Media Blog

NRO’s MSM watchdog.

The Crusader Press


From the the Anchoress:

I had written earlier today that I really want to believe that the press wants what is best for America. I still want to believe it. The press understands the power of images – hell, we do not see too many good images from Iraq for a reason, right? If the press wants to filter news on the war because they don

AP Aims For White House, Hits Blumenthal


The headline is “White House Backpedals on Flood Control,” but every source interviewed for the article agrees that even if an array of Army Corps of Engineers flood-control projects had been fully funded, they would not have made much of a difference.

Despite the headline, this story is actually a strong refutation to those like Sidney Blumenthal who are trying to blame the Bush administration for leaving New Orleans vulnerable to a Cat4/5 hurricane — as if any city 10 feet below sea level and surrounded by water wouldn’t be.

Has the government made mistakes in this relief effort? It’s impossible to conclude otherwise after watching reports like this one. But this idea going around on the left that Bush was responsible for some fatal shortchanging of New Orleans is rapidly losing credibility, as are those who are making the argument.


Don’t Forget Salvation Army...


… writes one e-mailer to the Corner. I couldn’t agree more. I’ve been linking to the Salvation Army donation page all day, for two reasons: My best friend’s dad works there, and he’s a great guy; they do great work, and they need all the help they can get.

But if you want other options, check out the enormous lists of aid organizations at Instapundit and NZ Bear, or buy Mark Steyn’s books — he’s is giving all the proceeds from book sales via his Web site to Mercy Corps. The Katrina Help Wiki is another great resource.

“Critics Say” Bush’s Family is a Dumb Debate


Several MB readers have written in about a story by Terry Neal, who chooses today to recycle the “If this war is so noble, why haven’t Jenna and Barbara signed up?” argument.

Um, because Iraq doesn’t have a Prada?

Seriously, what does it say about the level of intellectual discourse in this country when a major national daily (The Washington Post) publishes something this stupid? I don’t think an “argument” like this even merits a response, but Matt at Blogs for Bush responds anyway — a great response, actually, considering the unserious nature of this particular debate.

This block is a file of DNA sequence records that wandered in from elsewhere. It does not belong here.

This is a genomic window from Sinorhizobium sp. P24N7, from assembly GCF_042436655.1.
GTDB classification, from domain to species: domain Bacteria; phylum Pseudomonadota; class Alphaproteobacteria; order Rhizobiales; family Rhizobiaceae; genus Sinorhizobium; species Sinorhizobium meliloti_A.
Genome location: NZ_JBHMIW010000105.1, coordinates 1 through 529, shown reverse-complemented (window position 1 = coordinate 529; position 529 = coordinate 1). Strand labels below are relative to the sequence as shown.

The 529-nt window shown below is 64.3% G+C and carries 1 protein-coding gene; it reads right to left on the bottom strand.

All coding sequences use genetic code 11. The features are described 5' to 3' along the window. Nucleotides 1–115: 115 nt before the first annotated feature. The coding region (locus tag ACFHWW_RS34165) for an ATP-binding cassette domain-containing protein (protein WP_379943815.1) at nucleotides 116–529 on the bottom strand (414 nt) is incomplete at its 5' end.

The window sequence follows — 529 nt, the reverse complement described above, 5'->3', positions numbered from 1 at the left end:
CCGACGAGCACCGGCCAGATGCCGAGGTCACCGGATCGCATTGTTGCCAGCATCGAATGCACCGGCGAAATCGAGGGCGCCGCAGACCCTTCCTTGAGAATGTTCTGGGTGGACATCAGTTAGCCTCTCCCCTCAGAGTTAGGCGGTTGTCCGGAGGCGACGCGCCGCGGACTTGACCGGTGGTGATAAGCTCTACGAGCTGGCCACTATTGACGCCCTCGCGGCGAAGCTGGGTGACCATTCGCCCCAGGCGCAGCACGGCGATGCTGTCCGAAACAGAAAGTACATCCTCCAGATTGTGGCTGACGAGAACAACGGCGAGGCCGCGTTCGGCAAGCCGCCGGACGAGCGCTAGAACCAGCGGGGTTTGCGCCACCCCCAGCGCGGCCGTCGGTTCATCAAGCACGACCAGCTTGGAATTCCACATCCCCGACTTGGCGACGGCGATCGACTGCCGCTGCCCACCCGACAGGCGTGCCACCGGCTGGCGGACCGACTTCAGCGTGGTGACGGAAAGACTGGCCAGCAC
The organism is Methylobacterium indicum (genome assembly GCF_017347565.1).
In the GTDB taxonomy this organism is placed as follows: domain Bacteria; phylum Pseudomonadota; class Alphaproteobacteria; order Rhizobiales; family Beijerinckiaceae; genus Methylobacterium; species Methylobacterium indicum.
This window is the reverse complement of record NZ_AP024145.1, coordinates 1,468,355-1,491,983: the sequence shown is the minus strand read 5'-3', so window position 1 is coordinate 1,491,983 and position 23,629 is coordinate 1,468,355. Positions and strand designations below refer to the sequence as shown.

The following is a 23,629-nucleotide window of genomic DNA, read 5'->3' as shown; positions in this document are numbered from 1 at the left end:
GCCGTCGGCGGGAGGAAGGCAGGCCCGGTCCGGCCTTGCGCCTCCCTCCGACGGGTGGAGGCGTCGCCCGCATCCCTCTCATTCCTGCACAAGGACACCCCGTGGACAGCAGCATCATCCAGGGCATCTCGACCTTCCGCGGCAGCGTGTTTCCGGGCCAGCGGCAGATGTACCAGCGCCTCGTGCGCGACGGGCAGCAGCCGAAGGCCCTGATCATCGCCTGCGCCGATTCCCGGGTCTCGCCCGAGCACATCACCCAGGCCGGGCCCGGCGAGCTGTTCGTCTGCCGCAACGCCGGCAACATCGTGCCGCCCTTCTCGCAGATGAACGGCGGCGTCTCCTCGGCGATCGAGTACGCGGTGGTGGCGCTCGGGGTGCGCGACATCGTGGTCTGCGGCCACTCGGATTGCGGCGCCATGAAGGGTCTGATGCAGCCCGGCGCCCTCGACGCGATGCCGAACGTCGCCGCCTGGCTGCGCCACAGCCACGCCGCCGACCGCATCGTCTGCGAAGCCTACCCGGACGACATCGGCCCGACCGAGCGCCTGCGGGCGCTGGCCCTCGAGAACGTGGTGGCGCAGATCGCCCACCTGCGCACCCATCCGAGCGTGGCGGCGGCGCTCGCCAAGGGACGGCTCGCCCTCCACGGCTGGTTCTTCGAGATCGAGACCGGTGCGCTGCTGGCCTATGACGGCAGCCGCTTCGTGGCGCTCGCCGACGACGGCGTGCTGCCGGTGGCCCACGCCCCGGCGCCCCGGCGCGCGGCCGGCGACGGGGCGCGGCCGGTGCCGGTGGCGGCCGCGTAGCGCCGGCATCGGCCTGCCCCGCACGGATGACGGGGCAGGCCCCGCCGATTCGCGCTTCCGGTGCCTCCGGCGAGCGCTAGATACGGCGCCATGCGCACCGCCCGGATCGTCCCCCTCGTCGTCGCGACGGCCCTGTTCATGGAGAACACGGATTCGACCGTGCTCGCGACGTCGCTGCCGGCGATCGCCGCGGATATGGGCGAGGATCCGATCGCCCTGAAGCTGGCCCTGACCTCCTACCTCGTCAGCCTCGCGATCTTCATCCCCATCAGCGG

The funniest part of Neal’s column is when he tries to get us to care whether Bush has encouraged his nephews to volunteer. So what? My uncle encouraged me to chew tobacco and try “calf fries.” Uncles don’t make decisions for their grown nieces and nephews. How is Bush — how is Cindy Sheehan, for that matter — responsible for these adults?

Another thing: Terry Neal is a recidivist practitioner of this “critics say” garbage. Look at this mess:

Increasingly, though, some critics are asking who serves and whether the pain is being shared equally. This week, the liberal Web site noted in an unsigned editorial that “not one — not one — of any of Bush’s children…

Nonetheless, critics on the left are comparing Bush unfavorably to Franklin Roosevelt, whose four sons served as decorated officers in World War II…

Some on the right are defending the president, arguing that the entire issue is just a subterfuge to detract from the left’s hatred of the military and distaste for all wars. And Sheehan — who they characterize as a kooky nutball — is just the left’s latest spokesperson…

Other critics on the right note that lefties didn’t demand that President Clinton urge his daughter to enlist when America was fighting wars in the Balkans…

But critics on the political left argue back that Clinton didn’t lead the nation into a dubious war based on false premises. And his supporters didn’t accuse those who opposed his military actions of being unpatriotic…

The overall effect is to give Neal’s opinion column the appearance of news. Just tell us what you think Terry. We know what and the Huffington Post writers think already.

Shepard Smith Has Distinguished Himself


Two months ago, Shepard Smith was the subject of a Howard Kurtz profile that portrayed him as a total lightweight.

All of the journalists who are down in Louisiana and Mississippi right now are doing an incredible job, but Smith’s coverage has been extraordinary. I don’t think he’ll be underestimated again.

RELATED: TVNewser on one of the grimmest and most dramatic moments I’ve ever seen on television.


Howard Fineman’s “Common Sense”


MB Reader Chris H. writes:

Howard Fineman was quick to sow the seeds of the “Gosh, if only all those troops weren’t in Iraq everything would’ve been fine…” myth that I’m sure we’ll hear A LOT more of in the weeks and months to come. He says, ” National Guard officials insist that they have enough men and women on hand to do the job, but common sense tells you that they could use the others stationed abroad.” I guess Fineman’s common sense knows more about the availablity and deployment etc. than the National Guard itself. Common sense would say a lot of things about this disaster, but that has no bearing whatsoever on what is actually possible or necessary on the ground. That is just such a weak statement.